“It was sort of reactionary, what happened with AOII, but now we’re trying to be more proactive in terms of how we can help each of our organizations as well as the greater Tufts community and those who are interested in joining Greek life,” Annett said.

Hopkins, while recognizing the large amount of work to be done, was optimistic about the future.

“I think any system can be fixed,” Hopkins said. “I’m an engineer, so maybe that’s why. The same kind of passion and dedication to community that can lead to horrible things can be redirected and reshaped into a positive force.”

  • Harper Hopkins

    Hi, “the ‘transgender woman'” here. First of all, none of your business. Whatsoever. The contents of my pants (or, at the moment, a fashionable maxi skirt) really aren’t any of your (or anyone else’s, for that matter) business. When you ask if I was “per chance born a dude”, I assume (given the wording and tone of your question) that you aren’t asking an interesting and thought-provoking (if inappropriate and deeply invasive) question about the fluid nature of gender identity and the way I relate to it personally. What I assume you are instead asking is basically whether I was born with a penis or not. Since I suspect you aren’t considering the existence of intersex people, by the definition of “transgender” (having a gender other than the one assigned at birth), I suspect you already know the answer to that question. Which leads me, quickly, sadly, unfortunately, but unsurprisingly, yet clearly, and definitely, to a conclusion: You don’t think that a woman should be allowed in women’s spaces, simply due to the fact that she (by your assumption) has a penis. In response… Well, I can’t really change your mind on that. Prejudices like this are usually too ingrained and too fueled by hate, fear, and anger to be changed with a single internet comment. However, I would ask you to take a few minutes and think about what you know about gender. Why do you tie it so inextricably to anatomy? What do you have other than “this is what I learned once” to base that assumption on? Consider the lived experiences of trans people and ask yourself whether these assumptions really make sense. And, when your done, make yourself a cup of tea (or coffee, or hot chocolate, or your comforting beverage of choice) and think about the people you love. Life is too short to waste it all on being angry.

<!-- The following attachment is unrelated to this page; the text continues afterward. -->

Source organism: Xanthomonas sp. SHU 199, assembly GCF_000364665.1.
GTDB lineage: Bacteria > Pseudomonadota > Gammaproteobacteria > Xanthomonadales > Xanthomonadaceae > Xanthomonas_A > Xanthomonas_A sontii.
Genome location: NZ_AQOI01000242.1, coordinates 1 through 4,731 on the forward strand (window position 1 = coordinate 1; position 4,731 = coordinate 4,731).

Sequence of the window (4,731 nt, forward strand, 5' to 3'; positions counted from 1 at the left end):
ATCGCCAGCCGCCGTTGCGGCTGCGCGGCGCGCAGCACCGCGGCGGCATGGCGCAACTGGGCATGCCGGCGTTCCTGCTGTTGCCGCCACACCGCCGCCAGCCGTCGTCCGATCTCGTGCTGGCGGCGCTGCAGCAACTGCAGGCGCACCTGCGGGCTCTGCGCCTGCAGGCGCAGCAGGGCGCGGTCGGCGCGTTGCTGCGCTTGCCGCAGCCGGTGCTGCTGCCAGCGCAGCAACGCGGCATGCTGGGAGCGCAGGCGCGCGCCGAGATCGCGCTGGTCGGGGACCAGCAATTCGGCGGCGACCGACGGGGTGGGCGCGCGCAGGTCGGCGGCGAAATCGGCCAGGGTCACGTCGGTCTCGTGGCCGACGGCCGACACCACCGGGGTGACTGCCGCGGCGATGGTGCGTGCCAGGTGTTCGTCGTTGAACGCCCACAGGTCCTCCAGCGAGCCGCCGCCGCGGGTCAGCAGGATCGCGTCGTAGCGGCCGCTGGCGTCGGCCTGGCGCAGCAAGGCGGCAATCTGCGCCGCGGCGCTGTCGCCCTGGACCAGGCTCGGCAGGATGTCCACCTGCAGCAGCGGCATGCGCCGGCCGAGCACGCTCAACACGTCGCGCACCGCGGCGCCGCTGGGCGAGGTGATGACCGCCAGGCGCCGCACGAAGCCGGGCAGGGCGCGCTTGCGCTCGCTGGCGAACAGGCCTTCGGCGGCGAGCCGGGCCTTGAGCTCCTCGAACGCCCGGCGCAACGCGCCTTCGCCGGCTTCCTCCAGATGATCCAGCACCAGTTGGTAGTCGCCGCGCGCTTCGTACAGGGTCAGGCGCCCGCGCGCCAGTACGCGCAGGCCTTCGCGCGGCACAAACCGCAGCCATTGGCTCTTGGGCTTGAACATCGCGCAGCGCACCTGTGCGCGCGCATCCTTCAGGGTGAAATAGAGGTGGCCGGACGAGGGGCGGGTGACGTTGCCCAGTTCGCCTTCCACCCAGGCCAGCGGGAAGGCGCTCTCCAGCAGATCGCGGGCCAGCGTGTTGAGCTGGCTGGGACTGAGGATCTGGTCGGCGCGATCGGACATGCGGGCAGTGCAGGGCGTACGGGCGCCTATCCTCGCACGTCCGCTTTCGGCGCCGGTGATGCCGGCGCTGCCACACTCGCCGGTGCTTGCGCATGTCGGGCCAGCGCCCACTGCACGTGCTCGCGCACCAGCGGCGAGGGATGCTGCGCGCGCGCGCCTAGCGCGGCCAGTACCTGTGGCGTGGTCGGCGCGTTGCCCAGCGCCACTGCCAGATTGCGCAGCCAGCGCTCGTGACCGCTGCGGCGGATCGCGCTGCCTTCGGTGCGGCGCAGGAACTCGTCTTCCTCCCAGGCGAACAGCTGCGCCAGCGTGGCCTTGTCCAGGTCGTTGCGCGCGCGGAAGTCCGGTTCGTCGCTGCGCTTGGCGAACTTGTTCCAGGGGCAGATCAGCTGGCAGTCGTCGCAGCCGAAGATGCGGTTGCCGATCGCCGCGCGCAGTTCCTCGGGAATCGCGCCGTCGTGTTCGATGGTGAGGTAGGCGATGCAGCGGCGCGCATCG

• H. G.

    Why don’t you cover something interesting? Like which 4 fraternities have been suspended.